Can you tell I have absolutely nothing to say. I still fifteen have minutes to kill but I won’t torment you further.

. . .

Now I’m in the museum reveling in the free wifi and drinking yet another farewell flat white. Before the show I poked around the gift shop where the saleslady noticed my pounamu (greenstone, or jade) necklace. “It’s beautiful. And it’s perfect for you. I can tell it’s happy being with you. It chose you.” That made me happy, and a little weirded out.

I was partly wrong about the cultural show. There was no choosing of chiefs or warlike bluffs, but only song and dance and talk. It was probably the least interesting of the three I’ve seen. I wasn’t in the best state of mind anyway, having been indelicately shoved from all sides on the way in by a group of tourists from a country where, I believe, that is accepted behavior. I got irritable eventually, and shoved back. By the time the show started, I was fairly fuming.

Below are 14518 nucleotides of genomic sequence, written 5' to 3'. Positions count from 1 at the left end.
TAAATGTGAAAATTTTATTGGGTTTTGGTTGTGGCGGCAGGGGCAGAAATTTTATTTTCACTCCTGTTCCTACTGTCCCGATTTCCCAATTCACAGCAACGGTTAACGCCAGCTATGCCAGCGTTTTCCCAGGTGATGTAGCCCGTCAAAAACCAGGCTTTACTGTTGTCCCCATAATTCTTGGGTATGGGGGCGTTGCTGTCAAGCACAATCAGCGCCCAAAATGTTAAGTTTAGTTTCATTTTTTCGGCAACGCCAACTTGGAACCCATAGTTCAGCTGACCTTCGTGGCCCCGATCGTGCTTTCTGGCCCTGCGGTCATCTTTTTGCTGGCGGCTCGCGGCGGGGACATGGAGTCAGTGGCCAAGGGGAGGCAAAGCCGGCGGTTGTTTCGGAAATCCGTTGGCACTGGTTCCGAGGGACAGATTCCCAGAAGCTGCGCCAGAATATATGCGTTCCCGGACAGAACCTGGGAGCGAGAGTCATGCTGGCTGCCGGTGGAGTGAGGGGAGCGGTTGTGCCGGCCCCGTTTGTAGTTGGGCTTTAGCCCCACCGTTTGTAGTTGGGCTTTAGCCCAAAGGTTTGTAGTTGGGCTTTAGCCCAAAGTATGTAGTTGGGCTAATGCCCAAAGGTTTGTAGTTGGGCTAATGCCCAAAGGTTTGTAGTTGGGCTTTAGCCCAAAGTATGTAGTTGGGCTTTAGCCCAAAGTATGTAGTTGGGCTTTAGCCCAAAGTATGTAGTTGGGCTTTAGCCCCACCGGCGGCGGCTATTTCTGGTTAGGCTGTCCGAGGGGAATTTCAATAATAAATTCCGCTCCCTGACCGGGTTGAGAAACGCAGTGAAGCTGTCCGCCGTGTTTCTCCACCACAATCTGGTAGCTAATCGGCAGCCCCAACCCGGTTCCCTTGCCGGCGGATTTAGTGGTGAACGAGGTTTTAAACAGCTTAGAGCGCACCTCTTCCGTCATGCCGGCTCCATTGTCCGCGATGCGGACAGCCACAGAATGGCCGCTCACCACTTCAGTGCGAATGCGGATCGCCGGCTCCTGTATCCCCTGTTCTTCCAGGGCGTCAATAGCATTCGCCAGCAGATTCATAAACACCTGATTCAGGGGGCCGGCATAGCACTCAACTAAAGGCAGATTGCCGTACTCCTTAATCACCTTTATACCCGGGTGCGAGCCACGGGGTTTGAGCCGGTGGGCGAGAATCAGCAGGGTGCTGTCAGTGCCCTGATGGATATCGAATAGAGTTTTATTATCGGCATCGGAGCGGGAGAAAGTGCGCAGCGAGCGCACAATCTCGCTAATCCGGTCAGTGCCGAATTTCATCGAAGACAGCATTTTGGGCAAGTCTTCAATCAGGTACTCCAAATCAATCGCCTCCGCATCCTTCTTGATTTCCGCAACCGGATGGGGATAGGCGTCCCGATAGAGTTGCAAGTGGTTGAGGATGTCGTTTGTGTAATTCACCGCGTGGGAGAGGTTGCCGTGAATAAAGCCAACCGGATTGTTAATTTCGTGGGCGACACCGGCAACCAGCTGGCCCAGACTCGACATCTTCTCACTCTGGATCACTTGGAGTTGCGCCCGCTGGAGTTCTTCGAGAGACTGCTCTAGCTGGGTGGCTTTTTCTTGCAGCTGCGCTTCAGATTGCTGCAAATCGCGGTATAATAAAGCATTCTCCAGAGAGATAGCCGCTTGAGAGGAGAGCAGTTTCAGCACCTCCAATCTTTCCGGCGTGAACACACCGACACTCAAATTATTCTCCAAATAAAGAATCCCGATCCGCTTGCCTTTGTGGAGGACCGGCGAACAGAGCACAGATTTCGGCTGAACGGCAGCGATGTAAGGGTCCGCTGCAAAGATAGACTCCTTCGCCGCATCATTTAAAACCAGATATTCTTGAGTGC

After the show was the tour, which I’d not been anticipating eagerly: yet another horde of people pushing and shoving, like in Hobbiton yesterday and on White Island the day before, and me in the back, unable to hear the wisdom of the guide. But it turned out that there were only two of us, so I was in heaven. One of the dancers was our leader. I got to ask all the questions that have had no outlet to date. Have a lot of Maori been converted by Christian missionaries? Yes, but Maori tend to be polytheistic. They may be Anglican and Catholic and traditional Maori, all at the same time. Do people still get facial tattoos? Not very often because your job options are limited if you have one: like, you can’t be a banker, which is too bad, I think. After a while, the other person on the tour left so it was just me and my guide. My inner journalist went wild. How do the performers apply the elaborate temporary tattoos? Stencil or drawn on by hand from memory. How did people achieve status in their tribes? Their accomplishments, rather than their birth. How many people can fit in the waka (war canoe)? Eighty to 100, and only men, half of them rowing and the other half calling out time. Who are these gods, what is this made out of, why is the house raised off the ground so high? Here’s my dancing private guide.